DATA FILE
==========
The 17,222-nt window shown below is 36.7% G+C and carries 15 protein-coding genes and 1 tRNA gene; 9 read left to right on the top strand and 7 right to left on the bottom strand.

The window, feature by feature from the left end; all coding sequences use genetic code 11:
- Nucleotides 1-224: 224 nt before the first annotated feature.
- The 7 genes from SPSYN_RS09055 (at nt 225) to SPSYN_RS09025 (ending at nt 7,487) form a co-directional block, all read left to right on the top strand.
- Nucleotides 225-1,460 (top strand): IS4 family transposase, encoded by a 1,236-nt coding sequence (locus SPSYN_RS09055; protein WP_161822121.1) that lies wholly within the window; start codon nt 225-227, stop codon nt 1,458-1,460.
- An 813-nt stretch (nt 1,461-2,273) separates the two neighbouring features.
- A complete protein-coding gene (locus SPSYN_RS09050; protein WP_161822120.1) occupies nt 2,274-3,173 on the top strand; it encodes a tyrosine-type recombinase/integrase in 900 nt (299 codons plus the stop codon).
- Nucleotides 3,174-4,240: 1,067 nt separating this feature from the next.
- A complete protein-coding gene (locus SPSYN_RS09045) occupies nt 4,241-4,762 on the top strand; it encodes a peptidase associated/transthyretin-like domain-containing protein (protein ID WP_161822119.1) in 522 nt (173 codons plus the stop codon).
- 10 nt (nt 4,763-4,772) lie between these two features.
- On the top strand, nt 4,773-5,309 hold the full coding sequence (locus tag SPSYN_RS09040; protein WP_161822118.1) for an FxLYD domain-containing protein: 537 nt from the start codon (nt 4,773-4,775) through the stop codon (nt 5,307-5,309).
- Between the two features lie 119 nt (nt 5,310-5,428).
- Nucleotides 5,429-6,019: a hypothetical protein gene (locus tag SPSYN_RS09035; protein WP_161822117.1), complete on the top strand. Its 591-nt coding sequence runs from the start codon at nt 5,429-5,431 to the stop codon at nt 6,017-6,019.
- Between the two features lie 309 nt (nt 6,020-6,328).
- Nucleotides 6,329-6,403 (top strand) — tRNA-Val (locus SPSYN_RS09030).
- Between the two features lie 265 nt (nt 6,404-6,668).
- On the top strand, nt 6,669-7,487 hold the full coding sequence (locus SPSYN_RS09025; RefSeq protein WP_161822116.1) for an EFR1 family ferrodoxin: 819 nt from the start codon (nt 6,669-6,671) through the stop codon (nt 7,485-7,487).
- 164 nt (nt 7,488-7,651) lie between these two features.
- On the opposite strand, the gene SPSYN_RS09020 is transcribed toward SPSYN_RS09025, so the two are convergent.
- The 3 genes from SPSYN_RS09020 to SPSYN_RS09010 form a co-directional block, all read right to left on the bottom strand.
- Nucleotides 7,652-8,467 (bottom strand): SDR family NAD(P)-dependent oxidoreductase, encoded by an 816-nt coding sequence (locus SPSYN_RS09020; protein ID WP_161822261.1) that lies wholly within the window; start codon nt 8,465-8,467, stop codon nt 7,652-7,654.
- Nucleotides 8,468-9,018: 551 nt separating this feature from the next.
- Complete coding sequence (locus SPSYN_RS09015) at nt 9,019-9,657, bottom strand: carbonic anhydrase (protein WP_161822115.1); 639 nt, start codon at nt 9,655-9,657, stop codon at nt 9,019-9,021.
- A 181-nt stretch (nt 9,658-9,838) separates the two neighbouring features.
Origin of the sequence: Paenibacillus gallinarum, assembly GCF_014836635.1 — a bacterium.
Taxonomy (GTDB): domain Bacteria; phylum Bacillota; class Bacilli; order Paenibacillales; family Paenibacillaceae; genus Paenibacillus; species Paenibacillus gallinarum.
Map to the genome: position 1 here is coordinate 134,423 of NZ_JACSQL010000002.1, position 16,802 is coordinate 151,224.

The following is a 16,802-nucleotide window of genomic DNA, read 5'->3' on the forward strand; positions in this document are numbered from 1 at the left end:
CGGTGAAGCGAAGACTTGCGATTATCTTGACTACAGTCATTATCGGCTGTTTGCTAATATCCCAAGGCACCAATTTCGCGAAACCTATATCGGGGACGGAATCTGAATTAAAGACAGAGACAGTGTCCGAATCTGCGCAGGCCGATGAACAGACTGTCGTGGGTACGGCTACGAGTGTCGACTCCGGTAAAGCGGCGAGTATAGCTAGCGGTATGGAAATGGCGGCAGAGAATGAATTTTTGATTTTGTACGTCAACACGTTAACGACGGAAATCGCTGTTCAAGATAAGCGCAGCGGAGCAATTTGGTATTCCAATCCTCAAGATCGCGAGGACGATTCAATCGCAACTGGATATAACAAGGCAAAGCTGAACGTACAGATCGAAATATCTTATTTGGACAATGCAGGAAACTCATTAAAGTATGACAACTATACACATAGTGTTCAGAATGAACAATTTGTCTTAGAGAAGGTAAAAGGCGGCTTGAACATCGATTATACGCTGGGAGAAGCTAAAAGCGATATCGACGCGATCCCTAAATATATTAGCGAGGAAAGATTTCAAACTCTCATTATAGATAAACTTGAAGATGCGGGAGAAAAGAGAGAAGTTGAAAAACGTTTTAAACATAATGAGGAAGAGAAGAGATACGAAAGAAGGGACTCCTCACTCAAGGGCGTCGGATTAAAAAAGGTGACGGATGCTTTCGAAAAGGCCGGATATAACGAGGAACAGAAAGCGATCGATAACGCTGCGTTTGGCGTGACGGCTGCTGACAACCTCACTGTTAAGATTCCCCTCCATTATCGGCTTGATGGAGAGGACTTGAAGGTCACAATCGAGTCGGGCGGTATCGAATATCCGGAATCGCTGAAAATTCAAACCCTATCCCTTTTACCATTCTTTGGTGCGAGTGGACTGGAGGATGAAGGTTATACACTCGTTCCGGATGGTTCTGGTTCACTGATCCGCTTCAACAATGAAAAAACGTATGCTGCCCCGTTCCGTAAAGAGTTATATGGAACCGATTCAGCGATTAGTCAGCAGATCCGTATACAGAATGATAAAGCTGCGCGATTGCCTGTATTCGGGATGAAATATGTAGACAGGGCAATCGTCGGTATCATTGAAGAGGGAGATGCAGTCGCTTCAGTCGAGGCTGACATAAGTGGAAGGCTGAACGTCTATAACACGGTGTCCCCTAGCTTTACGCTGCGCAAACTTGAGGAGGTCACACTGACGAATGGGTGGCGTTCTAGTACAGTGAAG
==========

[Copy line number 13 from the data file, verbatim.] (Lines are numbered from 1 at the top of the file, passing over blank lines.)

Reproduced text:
- Nucleotides 5,429-6,019: a hypothetical protein gene (locus tag SPSYN_RS09035; protein WP_161822117.1), complete on the top strand. Its 591-nt coding sequence runs from the start codon at nt 5,429-5,431 to the stop codon at nt 6,017-6,019.